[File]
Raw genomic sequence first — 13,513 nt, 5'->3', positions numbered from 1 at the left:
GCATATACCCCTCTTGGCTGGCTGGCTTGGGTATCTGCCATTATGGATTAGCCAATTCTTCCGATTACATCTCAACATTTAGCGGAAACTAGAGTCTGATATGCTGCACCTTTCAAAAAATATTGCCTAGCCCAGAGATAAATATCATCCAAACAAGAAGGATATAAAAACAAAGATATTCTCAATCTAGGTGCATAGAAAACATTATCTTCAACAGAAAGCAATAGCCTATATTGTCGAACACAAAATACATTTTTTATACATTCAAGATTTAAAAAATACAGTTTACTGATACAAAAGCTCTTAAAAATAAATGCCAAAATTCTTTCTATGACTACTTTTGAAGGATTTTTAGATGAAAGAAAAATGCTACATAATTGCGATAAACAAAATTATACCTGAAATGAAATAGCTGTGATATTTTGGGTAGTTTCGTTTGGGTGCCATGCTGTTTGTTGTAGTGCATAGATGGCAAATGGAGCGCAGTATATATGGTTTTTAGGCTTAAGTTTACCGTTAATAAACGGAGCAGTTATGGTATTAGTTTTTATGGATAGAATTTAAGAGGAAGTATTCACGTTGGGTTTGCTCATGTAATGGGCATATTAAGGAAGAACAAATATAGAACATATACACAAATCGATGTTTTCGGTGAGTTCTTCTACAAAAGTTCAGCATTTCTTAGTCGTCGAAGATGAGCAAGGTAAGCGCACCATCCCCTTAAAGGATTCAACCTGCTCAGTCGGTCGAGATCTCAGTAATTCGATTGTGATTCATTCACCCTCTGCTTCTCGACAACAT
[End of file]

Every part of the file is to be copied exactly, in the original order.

Raw genomic sequence first — 13,513 nt, 5'->3', positions numbered from 1 at the left:
GCATATACCCCTCTTGGCTGGCTGGCTTGGGTATCTGCCATTATGGATTAGCCAATTCTTCCGATTACATCTCAACATTTAGCGGAAACTAGAGTCTGATATGCTGCACCTTTCAAAAAATATTGCCTAGCCCAGAGATAAATATCATCCAAACAAGAAGGATATAAAAACAAAGATATTCTCAATCTAGGTGCATAGAAAACATTATCTTCAACAGAAAGCAATAGCCTATATTGTCGAACACAAAATACATTTTTTATACATTCAAGATTTAAAAAATACAGTTTACTGATACAAAAGCTCTTAAAAATAAATGCCAAAATTCTTTCTATGACTACTTTTGAAGGATTTTTAGATGAAAGAAAAATGCTACATAATTGCGATAAACAAAATTATACCTGAAATGAAATAGCTGTGATATTTTGGGTAGTTTCGTTTGGGTGCCATGCTGTTTGTTGTAGTGCATAGATGGCAAATGGAGCGCAGTATATATGGTTTTTAGGCTTAAGTTTACCGTTAATAAACGGAGCAGTTATGGTATTAGTTTTTATGGATAGAATTTAAGAGGAAGTATTCACGTTGGGTTTGCTCATGTAATGGGCATATTAAGGAAGAACAAATATAGAACATATACACAAATCGATGTTTTCGGTGAGTTCTTCTACAAAAGTTCAGCATTTCTTAGTCGTCGAAGATGAGCAAGGTAAGCGCACCATCCCCTTAAAGGATTCAACCTGCTCAGTCGGTCGAGATCTCAGTAATTCGATTGTGATTCATTCACCCTCTGCTTCTCGACAACAT